A new tax initiative was announced Thursday by the Small Business Administration.
The latest measure won't be on November's ballot with initiatives A, B and C, and is merely a "philosophical proposal" to Utah's tax problem, its author said. But, "Initiative D," unlike the other initiatives, cuts to the heart of the debate, he added."We're into so much debate of redistributing a shrinking pie. We need to focus on making the pie bigger," said Kent Moon, Utah district director of the U.S. Small Business Administration.
"The real issue is increasing Utah's economic growth and productivity."
Moon told the Deseret News that his fourth initiative proposes a plan for improved productivity by having Utah's small businesses become more export oriented.
The SBA is using the tax debate as a creative way to announce their new "Export Development Program," but the administration believes a more aggressive approach to exporting could broaden the federal and state tax bases.
Three tax initiatives on the November election ballot would limit property taxes, roll back state sales and income taxes to 1986 levels and offer a tax credit to parents whose children attend private school. Proponents of the measures say the change to lower taxes will make local government leaner and more efficient, while opponents claim the initiatives are radical and will destroy the state's education system and government services.
Moon, who didn't speak for or against the initiatives, told the Deseret News, "Taxes are important, but they are not the precedent issue here."
By increasing the state's economic productivity, the state's tax base would expand, he said, meaning more resources for both government and taxpayers and answering the questions posed by both camps battling over "the shrinking pie."
Moon said more than 90 percent of Utah's businesses are by definition small - either employing fewer than 500 people or with retail sales less than $3.5 million.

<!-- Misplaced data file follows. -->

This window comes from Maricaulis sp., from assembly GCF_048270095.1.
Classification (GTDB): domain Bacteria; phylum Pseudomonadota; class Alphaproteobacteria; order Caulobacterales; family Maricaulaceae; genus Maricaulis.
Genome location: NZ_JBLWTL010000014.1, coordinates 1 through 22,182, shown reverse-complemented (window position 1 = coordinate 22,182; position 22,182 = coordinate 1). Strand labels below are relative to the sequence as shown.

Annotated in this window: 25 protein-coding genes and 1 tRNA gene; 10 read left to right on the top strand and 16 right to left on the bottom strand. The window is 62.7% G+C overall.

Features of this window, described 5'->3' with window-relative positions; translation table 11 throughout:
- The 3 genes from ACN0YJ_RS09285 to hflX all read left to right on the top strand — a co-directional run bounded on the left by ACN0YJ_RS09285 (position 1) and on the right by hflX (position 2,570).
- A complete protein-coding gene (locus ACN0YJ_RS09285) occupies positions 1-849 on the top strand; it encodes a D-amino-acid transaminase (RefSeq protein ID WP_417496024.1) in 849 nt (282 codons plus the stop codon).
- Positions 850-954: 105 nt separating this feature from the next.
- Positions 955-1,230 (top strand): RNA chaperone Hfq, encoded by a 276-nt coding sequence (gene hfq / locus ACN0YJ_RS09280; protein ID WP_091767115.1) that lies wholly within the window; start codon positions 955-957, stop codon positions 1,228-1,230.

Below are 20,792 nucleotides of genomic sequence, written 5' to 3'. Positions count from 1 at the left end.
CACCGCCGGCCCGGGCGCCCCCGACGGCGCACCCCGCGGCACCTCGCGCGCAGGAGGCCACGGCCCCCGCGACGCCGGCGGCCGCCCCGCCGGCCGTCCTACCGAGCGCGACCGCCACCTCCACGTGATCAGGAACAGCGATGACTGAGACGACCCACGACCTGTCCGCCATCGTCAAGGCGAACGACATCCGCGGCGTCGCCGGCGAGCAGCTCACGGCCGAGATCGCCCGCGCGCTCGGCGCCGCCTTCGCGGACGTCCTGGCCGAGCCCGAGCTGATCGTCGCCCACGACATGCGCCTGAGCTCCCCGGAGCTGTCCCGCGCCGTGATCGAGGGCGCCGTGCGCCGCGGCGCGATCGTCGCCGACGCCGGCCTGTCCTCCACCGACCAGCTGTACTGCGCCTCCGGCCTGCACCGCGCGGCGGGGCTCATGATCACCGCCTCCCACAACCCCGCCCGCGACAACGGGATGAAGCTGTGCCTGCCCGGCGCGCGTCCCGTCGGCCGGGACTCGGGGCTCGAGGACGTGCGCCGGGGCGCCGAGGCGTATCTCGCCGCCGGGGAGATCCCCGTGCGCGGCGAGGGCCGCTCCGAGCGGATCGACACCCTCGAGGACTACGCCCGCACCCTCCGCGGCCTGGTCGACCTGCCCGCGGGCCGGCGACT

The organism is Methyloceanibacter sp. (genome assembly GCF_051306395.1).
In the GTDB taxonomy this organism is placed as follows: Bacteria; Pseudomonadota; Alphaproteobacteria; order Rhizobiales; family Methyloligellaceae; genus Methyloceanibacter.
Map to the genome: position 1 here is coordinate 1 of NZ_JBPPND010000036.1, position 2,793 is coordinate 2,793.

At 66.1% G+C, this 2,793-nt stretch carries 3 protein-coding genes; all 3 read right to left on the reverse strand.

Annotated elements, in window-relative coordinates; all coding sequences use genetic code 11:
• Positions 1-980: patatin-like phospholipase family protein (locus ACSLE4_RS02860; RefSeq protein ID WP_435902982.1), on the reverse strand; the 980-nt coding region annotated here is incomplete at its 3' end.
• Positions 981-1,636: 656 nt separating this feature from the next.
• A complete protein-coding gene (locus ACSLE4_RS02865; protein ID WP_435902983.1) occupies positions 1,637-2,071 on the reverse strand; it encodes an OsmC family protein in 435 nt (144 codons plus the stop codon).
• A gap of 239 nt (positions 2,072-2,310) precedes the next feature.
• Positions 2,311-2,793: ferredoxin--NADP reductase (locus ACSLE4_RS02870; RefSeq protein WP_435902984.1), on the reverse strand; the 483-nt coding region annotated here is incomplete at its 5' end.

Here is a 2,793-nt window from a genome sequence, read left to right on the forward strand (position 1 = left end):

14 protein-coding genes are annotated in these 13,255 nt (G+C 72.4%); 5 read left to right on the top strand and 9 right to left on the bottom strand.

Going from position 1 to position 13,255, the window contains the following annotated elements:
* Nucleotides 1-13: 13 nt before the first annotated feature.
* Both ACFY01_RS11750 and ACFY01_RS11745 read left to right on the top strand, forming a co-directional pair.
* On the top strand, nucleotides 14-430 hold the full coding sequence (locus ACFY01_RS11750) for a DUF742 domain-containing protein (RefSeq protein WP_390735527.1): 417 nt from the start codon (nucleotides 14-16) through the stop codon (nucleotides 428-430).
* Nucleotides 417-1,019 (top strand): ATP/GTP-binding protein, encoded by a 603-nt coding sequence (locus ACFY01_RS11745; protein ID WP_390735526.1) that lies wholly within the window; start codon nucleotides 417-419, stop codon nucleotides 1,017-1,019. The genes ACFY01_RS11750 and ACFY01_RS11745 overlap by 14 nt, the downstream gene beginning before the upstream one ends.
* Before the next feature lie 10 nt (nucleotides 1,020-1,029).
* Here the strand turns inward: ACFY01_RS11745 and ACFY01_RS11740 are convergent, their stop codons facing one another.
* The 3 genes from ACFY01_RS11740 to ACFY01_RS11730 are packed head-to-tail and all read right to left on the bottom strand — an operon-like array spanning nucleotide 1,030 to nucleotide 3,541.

He didn't have exact figures, but Moon said from the size of the small-business sector it's not unreasonable to assume it contributes a large share of state tax revenue through its payroll and direct tax payments.
But small business plays a small role in Utah's $500 million annual export industry.
"Initiative D" proposes small business become more involved in exporting their products and services to foreign buyers, Moon said, which will improve the state's tax base by creating more jobs and stabilize the small business sector.
According to Department of Commerce figures, for every $1 billion in U.S. exports, 25,000 domestic jobs are created. Moon said if Utah could double its exports, the state could have another 12,000 jobs.
To help small businesses enter the world market, which Moon said is four times larger than the U.S. market, the SBA is launching a program that will provide small businesses with information on foreign markets.
Under the program the SBA will provide a small business with a foreign country's backround, economic and commercial environment and distribution contacts. The SBA will also help with marketing strategies and alternatives.